Artistically Ever After: Julie Havel
Photo: Ashton Ray Hansen
When Julie Havel was getting married 15 years ago, she decided to do something personal for her bridal party. Havel created a painting for each bridesmaid—and loved the process so much, it resparked her childhood fantasy of becoming a painter. “I grew up in an artistic family. My grandfather made furniture, my grandmother made ceramics, and my mom was a painter,” she recalls. “As a child, I dreamed of being an artist but gave up that dream to work in marketing and advertising. Still, I always knew in my heart and soul that this was what I was meant to do. After the wedding, I knew it was now or never, so I finally took the leap, left my job, and started painting. And I have never looked back.”
The Colorado native, now the mother of two young boys, paints out of her studio in Golden and exhibits her art nationwide. And just as she once felt guided to switch careers, today she feels guided spiritually every time she picks up a paintbrush or palette knife to create one of her abstract works. “It’s very rare that I have an idea about what I want to portray on canvas. I believe that I am a conduit. Usually when I am painting, I’ll step back and look at a painting and go, ‘How did I do that?’ I literally won’t be able to remember. And if I try to re-create it, I can’t do it.”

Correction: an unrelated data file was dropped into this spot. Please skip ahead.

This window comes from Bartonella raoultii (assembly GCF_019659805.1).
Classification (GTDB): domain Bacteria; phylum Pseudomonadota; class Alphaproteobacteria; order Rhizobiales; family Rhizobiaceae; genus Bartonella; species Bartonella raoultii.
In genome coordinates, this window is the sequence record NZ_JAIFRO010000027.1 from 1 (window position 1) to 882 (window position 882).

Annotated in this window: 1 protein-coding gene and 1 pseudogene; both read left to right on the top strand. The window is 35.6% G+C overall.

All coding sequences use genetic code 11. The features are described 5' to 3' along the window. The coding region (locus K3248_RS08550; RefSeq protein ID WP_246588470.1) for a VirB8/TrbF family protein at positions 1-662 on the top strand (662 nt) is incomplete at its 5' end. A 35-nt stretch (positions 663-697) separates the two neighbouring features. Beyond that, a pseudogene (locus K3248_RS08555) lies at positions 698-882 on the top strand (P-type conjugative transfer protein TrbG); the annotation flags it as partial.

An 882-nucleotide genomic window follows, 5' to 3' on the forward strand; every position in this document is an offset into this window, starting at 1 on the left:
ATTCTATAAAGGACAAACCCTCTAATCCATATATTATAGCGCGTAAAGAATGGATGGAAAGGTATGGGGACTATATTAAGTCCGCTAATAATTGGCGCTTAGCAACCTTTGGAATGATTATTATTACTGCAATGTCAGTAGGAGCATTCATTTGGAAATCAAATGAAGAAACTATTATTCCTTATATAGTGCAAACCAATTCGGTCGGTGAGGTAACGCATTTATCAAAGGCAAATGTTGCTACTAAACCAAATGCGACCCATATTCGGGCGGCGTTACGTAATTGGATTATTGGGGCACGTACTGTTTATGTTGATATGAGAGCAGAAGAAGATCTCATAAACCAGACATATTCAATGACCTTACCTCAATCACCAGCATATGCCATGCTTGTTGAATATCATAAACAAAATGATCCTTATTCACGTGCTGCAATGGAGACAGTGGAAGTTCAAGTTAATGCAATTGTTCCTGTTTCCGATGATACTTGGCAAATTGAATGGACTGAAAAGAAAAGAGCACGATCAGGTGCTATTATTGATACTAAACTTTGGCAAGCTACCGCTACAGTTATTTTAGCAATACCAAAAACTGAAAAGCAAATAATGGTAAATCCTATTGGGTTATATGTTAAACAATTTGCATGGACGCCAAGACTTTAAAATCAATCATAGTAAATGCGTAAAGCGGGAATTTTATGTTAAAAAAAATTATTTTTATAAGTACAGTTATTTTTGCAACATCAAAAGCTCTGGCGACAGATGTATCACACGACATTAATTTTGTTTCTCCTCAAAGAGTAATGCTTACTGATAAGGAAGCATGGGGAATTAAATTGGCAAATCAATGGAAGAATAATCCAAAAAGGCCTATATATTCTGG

Inspired by the patterns and shapes she sees around her, Havel says, “Everything I do is experiment-based, and I like using mixed media: paint, handmade papers, graphite, textiles, and weaves, as well as gel mediums, pouring mediums, and textural mediums.” She works on about half a dozen paintings at a time, rotating among them as she adds the different layers to a canvas. “Sometimes I will be working on one painting and then look across the room at another and think, ‘I have to go over and put red in that place right there.’ I can’t stop myself,” she says.
A fan of artists Jasper Johns and Wassily Kandinsky, Havel also adds doodles and numbers to many of her works—particularly the number 5. “A lot of the numbers are random, but 5 is a number that has always resonated with me. Its loose meaning is organized chaos, and that definitely describes me.”
To see more of Julie's work, visit juliehavel.com.